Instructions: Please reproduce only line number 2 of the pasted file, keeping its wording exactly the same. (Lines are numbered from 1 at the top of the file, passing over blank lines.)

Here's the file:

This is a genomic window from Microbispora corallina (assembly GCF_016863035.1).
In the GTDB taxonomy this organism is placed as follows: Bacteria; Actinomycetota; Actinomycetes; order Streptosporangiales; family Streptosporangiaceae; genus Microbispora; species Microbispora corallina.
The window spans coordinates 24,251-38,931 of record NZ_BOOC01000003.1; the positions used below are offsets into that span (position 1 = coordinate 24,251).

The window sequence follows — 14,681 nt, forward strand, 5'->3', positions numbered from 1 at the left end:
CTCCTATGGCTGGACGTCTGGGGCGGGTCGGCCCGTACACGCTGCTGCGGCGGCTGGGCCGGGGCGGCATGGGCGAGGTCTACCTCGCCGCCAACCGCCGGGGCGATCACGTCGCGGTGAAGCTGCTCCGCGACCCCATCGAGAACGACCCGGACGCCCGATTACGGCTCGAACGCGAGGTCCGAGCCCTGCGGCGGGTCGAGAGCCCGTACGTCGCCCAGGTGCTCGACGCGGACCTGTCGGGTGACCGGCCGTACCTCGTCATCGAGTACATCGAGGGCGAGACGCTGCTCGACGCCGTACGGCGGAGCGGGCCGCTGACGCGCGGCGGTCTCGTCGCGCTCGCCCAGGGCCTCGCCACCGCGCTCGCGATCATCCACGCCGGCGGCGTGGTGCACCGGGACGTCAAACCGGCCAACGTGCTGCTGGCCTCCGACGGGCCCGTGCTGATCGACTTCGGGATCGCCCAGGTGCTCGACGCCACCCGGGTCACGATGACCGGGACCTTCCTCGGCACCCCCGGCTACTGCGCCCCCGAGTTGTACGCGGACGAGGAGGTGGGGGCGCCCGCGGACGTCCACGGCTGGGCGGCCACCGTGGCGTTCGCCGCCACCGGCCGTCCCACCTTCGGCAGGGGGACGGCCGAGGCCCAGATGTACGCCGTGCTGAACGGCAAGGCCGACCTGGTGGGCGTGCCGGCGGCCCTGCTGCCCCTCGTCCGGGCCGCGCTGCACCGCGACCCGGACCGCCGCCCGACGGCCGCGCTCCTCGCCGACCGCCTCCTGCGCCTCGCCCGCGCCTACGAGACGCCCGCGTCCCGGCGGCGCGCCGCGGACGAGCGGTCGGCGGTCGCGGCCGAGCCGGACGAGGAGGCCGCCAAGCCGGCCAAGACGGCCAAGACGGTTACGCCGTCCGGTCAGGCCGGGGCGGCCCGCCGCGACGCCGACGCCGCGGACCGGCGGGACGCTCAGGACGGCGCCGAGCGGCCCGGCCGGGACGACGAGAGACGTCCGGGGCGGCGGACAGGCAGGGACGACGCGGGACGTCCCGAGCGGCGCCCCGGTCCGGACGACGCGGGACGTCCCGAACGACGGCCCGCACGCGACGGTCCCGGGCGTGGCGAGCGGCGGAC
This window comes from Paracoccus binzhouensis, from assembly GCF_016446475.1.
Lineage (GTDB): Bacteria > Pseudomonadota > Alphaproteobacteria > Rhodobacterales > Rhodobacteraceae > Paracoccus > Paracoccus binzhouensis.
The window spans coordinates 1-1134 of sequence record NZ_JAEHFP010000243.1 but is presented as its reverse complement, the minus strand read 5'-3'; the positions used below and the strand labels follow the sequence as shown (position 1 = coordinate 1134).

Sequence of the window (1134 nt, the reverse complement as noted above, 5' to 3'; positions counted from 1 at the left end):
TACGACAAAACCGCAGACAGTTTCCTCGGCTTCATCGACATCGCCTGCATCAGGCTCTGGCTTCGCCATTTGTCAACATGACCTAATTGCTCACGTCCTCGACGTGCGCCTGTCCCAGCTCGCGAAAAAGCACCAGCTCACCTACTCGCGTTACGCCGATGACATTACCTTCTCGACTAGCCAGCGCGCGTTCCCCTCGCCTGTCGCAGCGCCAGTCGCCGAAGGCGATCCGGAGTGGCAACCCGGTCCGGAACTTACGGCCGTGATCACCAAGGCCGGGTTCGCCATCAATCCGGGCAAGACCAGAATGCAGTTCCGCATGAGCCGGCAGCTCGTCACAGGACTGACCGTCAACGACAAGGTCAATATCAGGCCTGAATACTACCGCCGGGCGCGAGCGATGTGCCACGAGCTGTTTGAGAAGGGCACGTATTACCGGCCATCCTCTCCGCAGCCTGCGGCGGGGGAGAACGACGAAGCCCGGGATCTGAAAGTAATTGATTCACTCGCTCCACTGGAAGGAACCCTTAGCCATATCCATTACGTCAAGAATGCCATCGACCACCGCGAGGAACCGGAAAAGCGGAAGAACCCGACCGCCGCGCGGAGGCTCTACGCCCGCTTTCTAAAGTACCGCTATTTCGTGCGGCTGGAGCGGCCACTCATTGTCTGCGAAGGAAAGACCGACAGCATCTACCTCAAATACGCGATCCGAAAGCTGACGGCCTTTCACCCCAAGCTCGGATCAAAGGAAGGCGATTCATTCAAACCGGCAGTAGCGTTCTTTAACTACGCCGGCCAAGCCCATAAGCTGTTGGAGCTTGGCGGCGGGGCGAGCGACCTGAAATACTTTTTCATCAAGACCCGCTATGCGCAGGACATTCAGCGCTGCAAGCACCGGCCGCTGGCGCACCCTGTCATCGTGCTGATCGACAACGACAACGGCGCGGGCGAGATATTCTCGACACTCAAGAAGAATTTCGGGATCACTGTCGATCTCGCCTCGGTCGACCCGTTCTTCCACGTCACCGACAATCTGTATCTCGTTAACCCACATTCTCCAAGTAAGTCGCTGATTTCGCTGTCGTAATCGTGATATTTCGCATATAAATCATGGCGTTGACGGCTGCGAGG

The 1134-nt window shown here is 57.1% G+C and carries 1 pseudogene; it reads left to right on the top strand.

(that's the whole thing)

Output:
In the GTDB taxonomy this organism is placed as follows: Bacteria; Actinomycetota; Actinomycetes; order Streptosporangiales; family Streptosporangiaceae; genus Microbispora; species Microbispora corallina.